Book futures, or, apocalypse now.

I led a discussion in the Adult Forum down at St. Stephens last Sunday in which I suggested that apocalyptic literature falls in to basically two types: apocalyptic nihilism and apocalyptic redemption, the one seeing an end to everything the other seeing destruction as the necessary precursor to renewal. Theres an awful lot of apocalypticism out there about the book these days, a good bit of it just assuming the book is going to hell in a handbasket.

I mentioned in my post earlier today that prognosticating the future of the book seems to be a growth industry. Indeed, we devoted an entire symposium to it here at Messiah College. Besides the recent articles I mentioned earlier from my colleague Jonathan Lauer, and another by Jason Epstein, I ran across this from John Thompson at Huffington Post. A lot of it was the usual and obvious grist for the blogging mill, but I was intrigued by his final point, that the death of our current models for book production and dissemination may well lead to a flourishing of smaller independent publishing concerns

Seventh, small publishing operations and innovative start-ups will proliferate, as the costs and complexities associated with the book supply chain diminish, and threats of disintermediation will abound, as both traditional and new players avail themselves of new technologies and the opportunities opened up by them to try to eat the lunch of their erstwhile collaborators.

This strikes me as a plausible idea, and an exciting one. Although Anthony Grafton lamented the loss of the demanding professional editor, I think there’s an awful lot of talented creative people out there who could bring new energy and innovation to the world of ebooks and print books alike. We might be able to look back at this time fifty years from now and see this moment as one that heralded a new beginning for the book rather than its demise. If that’s not just so much rose colored glasses.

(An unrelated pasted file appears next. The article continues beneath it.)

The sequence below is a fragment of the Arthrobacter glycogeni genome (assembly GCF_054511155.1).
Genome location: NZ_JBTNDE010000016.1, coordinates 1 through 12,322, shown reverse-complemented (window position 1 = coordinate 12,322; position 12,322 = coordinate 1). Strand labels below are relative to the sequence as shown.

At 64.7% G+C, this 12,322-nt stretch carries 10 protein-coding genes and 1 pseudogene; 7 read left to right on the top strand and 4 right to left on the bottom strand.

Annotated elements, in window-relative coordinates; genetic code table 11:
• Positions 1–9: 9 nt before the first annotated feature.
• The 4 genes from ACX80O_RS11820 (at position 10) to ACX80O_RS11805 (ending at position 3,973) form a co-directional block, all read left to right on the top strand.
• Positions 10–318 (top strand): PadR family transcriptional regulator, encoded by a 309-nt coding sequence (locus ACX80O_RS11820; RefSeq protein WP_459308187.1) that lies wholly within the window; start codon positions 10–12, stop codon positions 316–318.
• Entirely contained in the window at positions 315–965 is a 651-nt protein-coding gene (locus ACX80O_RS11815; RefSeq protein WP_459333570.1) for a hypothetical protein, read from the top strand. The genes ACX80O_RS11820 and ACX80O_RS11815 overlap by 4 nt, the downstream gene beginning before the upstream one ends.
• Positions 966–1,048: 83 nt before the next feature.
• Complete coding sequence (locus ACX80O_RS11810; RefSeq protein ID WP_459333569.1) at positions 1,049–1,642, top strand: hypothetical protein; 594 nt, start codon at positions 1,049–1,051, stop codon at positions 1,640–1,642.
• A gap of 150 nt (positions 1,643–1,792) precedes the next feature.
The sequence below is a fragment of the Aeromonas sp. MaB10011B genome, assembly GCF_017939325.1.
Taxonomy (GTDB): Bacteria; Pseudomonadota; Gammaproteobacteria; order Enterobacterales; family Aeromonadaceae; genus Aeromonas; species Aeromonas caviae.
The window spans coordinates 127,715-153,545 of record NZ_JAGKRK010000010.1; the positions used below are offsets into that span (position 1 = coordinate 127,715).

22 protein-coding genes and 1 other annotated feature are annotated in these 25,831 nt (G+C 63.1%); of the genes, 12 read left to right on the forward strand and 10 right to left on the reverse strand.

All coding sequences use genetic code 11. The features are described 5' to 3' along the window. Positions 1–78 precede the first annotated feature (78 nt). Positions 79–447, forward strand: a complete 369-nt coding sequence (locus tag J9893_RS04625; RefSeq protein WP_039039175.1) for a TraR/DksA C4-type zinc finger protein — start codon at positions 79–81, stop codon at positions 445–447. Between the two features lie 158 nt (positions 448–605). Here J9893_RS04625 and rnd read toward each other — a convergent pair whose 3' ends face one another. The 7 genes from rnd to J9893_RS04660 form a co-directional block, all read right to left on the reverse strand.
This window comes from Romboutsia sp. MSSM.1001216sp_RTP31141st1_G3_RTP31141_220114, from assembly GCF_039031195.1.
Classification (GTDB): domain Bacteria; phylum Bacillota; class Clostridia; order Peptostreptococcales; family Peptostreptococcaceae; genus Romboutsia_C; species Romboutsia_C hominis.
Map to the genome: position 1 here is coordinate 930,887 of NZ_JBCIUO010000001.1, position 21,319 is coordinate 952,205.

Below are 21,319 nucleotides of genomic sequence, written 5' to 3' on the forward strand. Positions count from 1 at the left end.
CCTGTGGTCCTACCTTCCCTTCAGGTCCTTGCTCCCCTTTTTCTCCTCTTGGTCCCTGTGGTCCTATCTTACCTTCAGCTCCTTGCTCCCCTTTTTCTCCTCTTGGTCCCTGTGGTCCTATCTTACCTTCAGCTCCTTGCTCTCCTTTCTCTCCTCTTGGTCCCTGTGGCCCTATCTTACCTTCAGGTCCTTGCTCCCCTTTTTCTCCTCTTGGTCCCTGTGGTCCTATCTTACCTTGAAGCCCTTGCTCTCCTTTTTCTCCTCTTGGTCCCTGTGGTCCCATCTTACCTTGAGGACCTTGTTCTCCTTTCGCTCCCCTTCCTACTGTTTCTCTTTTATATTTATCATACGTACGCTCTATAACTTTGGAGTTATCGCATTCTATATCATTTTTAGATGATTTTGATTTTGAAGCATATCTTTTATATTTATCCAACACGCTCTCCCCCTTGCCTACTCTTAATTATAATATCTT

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2 thoughts on “Book futures, or, apocalypse now.

  1. The move to small independent publishing operations is well underway. There is a major growrh in eBooks but that is accompanied by a growth in printed editions so that readers now have the option of print or electronic. There is also the consideration that some types of books are ideal for eReader consumption and some are not. We can be fairly certain that the printed book is not going to vanish. I think apocalyptic redemption is correct.

    • I definitely think so with regard to e books and with regard to specialty print books. I think the print book will increasingly become a highly specialized craft that still serves a practical purpose. Almost like fine furniture or art prints. I think the functionality of paperbacks will shift increasingly to ebook formats and print on demand formats.

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